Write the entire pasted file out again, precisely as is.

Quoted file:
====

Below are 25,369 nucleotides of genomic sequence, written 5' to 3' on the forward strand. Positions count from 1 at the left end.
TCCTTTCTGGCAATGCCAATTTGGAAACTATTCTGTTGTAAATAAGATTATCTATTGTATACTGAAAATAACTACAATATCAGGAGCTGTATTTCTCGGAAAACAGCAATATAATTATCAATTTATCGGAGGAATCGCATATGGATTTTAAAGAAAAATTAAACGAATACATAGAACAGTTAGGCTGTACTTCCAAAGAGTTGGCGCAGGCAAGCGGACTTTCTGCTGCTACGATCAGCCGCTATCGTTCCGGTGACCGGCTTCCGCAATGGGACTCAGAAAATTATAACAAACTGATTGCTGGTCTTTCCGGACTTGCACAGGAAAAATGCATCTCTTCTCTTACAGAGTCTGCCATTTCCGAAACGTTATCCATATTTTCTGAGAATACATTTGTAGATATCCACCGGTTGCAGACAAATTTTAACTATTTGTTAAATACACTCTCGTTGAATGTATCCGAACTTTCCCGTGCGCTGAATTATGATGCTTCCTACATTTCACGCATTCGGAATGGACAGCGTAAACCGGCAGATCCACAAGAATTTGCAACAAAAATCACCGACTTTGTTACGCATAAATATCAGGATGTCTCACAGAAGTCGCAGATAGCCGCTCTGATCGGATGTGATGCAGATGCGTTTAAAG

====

Below are 25,369 nucleotides of genomic sequence, written 5' to 3' on the forward strand. Positions count from 1 at the left end.
TCCTTTCTGGCAATGCCAATTTGGAAACTATTCTGTTGTAAATAAGATTATCTATTGTATACTGAAAATAACTACAATATCAGGAGCTGTATTTCTCGGAAAACAGCAATATAATTATCAATTTATCGGAGGAATCGCATATGGATTTTAAAGAAAAATTAAACGAATACATAGAACAGTTAGGCTGTACTTCCAAAGAGTTGGCGCAGGCAAGCGGACTTTCTGCTGCTACGATCAGCCGCTATCGTTCCGGTGACCGGCTTCCGCAATGGGACTCAGAAAATTATAACAAACTGATTGCTGGTCTTTCCGGACTTGCACAGGAAAAATGCATCTCTTCTCTTACAGAGTCTGCCATTTCCGAAACGTTATCCATATTTTCTGAGAATACATTTGTAGATATCCACCGGTTGCAGACAAATTTTAACTATTTGTTAAATACACTCTCGTTGAATGTATCCGAACTTTCCCGTGCGCTGAATTATGATGCTTCCTACATTTCACGCATTCGGAATGGACAGCGTAAACCGGCAGATCCACAAGAATTTGCAACAAAAATCACCGACTTTGTTACGCATAAATATCAGGATGTCTCACAGAAGTCGCAGATAGCCGCTCTGATCGGATGTGATGCAGATGCGTTTAAAG